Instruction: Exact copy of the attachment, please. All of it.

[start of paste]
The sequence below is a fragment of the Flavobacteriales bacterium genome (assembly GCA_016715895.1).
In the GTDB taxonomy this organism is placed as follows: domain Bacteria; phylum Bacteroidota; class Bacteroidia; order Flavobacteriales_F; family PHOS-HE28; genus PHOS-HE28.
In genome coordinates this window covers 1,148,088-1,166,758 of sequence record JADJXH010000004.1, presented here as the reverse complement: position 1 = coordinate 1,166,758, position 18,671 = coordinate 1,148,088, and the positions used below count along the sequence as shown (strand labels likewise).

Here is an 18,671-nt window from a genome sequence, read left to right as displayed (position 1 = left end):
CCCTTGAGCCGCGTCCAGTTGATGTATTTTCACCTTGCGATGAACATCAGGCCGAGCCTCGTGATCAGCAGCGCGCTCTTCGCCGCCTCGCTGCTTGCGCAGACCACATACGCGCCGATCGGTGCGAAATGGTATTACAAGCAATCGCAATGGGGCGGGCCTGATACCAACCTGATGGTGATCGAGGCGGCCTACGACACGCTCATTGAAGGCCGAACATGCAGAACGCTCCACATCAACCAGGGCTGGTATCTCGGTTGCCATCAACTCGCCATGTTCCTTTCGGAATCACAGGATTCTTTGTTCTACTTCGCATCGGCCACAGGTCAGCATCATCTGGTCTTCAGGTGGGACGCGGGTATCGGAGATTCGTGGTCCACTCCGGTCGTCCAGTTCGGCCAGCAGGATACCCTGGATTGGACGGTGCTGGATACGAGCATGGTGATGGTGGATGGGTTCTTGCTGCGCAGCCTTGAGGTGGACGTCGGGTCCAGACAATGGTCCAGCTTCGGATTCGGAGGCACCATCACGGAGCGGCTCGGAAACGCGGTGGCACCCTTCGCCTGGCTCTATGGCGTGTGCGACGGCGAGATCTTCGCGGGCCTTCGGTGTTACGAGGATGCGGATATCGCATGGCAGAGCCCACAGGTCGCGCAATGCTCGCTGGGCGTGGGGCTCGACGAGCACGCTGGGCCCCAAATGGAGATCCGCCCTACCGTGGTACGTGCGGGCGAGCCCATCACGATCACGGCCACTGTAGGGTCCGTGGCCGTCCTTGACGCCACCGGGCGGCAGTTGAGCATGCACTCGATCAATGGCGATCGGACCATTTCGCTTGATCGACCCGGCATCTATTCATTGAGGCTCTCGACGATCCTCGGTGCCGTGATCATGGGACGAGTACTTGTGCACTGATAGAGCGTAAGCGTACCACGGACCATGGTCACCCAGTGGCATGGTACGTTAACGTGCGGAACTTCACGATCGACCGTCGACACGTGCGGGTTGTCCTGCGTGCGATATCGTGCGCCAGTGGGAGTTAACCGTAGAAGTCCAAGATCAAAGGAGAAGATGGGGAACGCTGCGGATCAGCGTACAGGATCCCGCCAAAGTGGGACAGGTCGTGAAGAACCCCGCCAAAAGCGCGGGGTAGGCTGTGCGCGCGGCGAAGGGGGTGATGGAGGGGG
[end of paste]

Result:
The sequence below is a fragment of the Flavobacteriales bacterium genome (assembly GCA_016715895.1).
In the GTDB taxonomy this organism is placed as follows: domain Bacteria; phylum Bacteroidota; class Bacteroidia; order Flavobacteriales_F; family PHOS-HE28; genus PHOS-HE28.
In genome coordinates this window covers 1,148,088-1,166,758 of sequence record JADJXH010000004.1, presented here as the reverse complement: position 1 = coordinate 1,166,758, position 18,671 = coordinate 1,148,088, and the positions used below count along the sequence as shown (strand labels likewise).

Here is an 18,671-nt window from a genome sequence, read left to right as displayed (position 1 = left end):
CCCTTGAGCCGCGTCCAGTTGATGTATTTTCACCTTGCGATGAACATCAGGCCGAGCCTCGTGATCAGCAGCGCGCTCTTCGCCGCCTCGCTGCTTGCGCAGACCACATACGCGCCGATCGGTGCGAAATGGTATTACAAGCAATCGCAATGGGGCGGGCCTGATACCAACCTGATGGTGATCGAGGCGGCCTACGACACGCTCATTGAAGGCCGAACATGCAGAACGCTCCACATCAACCAGGGCTGGTATCTCGGTTGCCATCAACTCGCCATGTTCCTTTCGGAATCACAGGATTCTTTGTTCTACTTCGCATCGGCCACAGGTCAGCATCATCTGGTCTTCAGGTGGGACGCGGGTATCGGAGATTCGTGGTCCACTCCGGTCGTCCAGTTCGGCCAGCAGGATACCCTGGATTGGACGGTGCTGGATACGAGCATGGTGATGGTGGATGGGTTCTTGCTGCGCAGCCTTGAGGTGGACGTCGGGTCCAGACAATGGTCCAGCTTCGGATTCGGAGGCACCATCACGGAGCGGCTCGGAAACGCGGTGGCACCCTTCGCCTGGCTCTATGGCGTGTGCGACGGCGAGATCTTCGCGGGCCTTCGGTGTTACGAGGATGCGGATATCGCATGGCAGAGCCCACAGGTCGCGCAATGCTCGCTGGGCGTGGGGCTCGACGAGCACGCTGGGCCCCAAATGGAGATCCGCCCTACCGTGGTACGTGCGGGCGAGCCCATCACGATCACGGCCACTGTAGGGTCCGTGGCCGTCCTTGACGCCACCGGGCGGCAGTTGAGCATGCACTCGATCAATGGCGATCGGACCATTTCGCTTGATCGACCCGGCATCTATTCATTGAGGCTCTCGACGATCCTCGGTGCCGTGATCATGGGACGAGTACTTGTGCACTGATAGAGCGTAAGCGTACCACGGACCATGGTCACCCAGTGGCATGGTACGTTAACGTGCGGAACTTCACGATCGACCGTCGACACGTGCGGGTTGTCCTGCGTGCGATATCGTGCGCCAGTGGGAGTTAACCGTAGAAGTCCAAGATCAAAGGAGAAGATGGGGAACGCTGCGGATCAGCGTACAGGATCCCGCCAAAGTGGGACAGGTCGTGAAGAACCCCGCCAAAAGCGCGGGGTAGGCTGTGCGCGCGGCGAAGGGGGTGATGGAGGGGG